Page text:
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Treating Sports Equipment

Background

Sports equipment of all types (including exercise machines discussed elsewhere) have the potential of spreading many difficult to control pathogens including fungi like athletes foot. Although this means of transferring pathogens from person to person or equipment to person is not viewed by the public as a major threat, in many segments of the sports world it is well know and actively treated with largely ineffective methods. It's bad enough in the ice hockey world that many ice rinks now offer their patrons ozone treatment machines to try to control the pathogens growing on their equipment and reduce the resulting odors. These treatments are expensive, time consuming and will damage plastic part of the equipment.

The OdorXit CLO2 treatment does not eliminate the need to launder the clothing and equipment that is washable, but it does control the odor before laundering.

Treating Sports Equipment with OdorXit AQM (CLO2)

The OdorXit AQM CLO2 10 gram slow release packet can be placed in the athletes equipment bag using the clear plastic pouch that accompanies the product to isolate the packet from the equipment in the bag and protect it from being bleached while it is being deodorized and decontaminated. A very significant improvement in odor with an accompanying reduction and elimination of the pathogens causing the odors and the health threats.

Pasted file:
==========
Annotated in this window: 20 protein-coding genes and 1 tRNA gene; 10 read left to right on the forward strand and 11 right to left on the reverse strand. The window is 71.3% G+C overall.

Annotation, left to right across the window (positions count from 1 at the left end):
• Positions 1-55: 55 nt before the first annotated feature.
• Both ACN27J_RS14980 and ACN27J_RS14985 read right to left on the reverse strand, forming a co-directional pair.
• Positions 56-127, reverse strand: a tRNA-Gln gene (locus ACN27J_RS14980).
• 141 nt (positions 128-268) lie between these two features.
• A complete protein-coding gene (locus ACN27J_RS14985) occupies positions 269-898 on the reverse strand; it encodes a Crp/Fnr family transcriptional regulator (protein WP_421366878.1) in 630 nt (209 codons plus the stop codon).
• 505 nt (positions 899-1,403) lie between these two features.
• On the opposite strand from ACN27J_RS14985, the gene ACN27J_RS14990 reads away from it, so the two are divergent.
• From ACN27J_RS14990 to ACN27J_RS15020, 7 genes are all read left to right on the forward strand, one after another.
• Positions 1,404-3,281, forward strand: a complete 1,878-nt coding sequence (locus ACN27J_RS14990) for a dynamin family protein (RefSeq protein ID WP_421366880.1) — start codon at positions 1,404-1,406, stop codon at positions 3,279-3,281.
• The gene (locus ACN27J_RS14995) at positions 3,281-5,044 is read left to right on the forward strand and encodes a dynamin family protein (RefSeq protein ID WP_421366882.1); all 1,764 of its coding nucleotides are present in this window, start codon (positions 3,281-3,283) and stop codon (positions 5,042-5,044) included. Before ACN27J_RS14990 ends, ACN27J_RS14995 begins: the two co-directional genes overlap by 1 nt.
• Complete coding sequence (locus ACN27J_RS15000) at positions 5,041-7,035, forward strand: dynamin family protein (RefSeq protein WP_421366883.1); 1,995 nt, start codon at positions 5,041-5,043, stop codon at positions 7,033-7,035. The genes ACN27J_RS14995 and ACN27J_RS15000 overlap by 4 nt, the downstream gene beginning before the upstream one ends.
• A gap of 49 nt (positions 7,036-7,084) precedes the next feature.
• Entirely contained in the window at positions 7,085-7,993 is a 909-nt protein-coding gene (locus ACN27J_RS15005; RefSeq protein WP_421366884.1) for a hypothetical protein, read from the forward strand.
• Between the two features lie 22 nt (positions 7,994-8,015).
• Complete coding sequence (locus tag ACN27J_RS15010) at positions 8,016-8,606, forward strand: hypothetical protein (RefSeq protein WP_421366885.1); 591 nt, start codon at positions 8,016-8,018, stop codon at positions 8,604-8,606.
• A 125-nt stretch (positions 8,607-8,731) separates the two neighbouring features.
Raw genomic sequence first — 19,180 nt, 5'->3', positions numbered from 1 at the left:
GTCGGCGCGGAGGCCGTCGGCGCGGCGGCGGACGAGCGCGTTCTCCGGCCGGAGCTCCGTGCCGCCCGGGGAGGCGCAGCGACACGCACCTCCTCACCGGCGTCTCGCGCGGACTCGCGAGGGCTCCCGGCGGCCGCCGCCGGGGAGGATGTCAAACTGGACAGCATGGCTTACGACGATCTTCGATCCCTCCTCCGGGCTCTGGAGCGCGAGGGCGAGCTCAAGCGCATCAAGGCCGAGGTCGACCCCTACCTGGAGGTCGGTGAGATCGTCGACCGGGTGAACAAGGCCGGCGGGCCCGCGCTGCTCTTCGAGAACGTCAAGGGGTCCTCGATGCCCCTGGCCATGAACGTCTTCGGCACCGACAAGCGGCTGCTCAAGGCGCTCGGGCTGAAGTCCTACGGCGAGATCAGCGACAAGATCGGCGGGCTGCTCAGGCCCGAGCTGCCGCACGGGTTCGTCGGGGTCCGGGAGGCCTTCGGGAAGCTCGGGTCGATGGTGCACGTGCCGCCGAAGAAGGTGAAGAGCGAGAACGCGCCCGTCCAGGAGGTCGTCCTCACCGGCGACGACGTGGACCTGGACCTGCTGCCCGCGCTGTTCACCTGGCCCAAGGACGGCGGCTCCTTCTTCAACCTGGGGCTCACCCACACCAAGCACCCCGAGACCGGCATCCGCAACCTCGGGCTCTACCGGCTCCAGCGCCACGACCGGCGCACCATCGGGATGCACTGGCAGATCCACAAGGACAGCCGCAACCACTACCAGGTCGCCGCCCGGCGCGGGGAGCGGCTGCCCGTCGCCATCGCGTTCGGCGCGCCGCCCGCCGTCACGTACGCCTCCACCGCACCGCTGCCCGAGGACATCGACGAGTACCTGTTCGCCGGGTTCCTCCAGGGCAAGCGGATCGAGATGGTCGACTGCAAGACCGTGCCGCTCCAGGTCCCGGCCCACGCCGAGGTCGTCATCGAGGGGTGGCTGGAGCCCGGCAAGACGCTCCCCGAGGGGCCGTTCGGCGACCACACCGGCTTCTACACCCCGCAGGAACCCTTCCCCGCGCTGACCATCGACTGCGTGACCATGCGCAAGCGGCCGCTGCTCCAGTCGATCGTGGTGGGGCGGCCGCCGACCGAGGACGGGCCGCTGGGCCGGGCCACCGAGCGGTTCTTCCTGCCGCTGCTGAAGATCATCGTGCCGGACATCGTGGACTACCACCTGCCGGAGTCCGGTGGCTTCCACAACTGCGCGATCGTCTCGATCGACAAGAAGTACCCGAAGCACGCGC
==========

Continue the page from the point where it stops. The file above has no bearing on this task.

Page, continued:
An OdorXit AQM CLO2 10 gram slow release packet can also be used in a locker by pealing the paper backing off the clear plastic pouch and using the exposed removable adhesive to affix the pouch and packet high inside of the locker where it will eliminate the odor and pathogens on everything in the locker.

In an equipment storage room environment (like that found in many schools and colleges) where an attendant is present for handing out and accepting returned equipment, the number of packets, size and placement is critical so that the level in the air does not exceed the maximum daily exposure limits setup by OSHA and NIOSH. Suffice to say that if the attendant smells high or even medium levels of what smells like clorex there is too much CLO2 in the room. This is normally not a problem because with sports equipment there is plenty of material for the CLO2 to be working on, which keeps the amount of unused CLO2 in the area naturally low.

In a bowling alley situation where deodorizing the rental shoes is a concern, installing transparent doors over an array of storage pigeon holes will reduce the size of the packets needed and contain the CLO2 in the desired area. The action of the doors opening and closing provides all the air movement necessary to stir the CLO2 into the pigeon hold and shoes.









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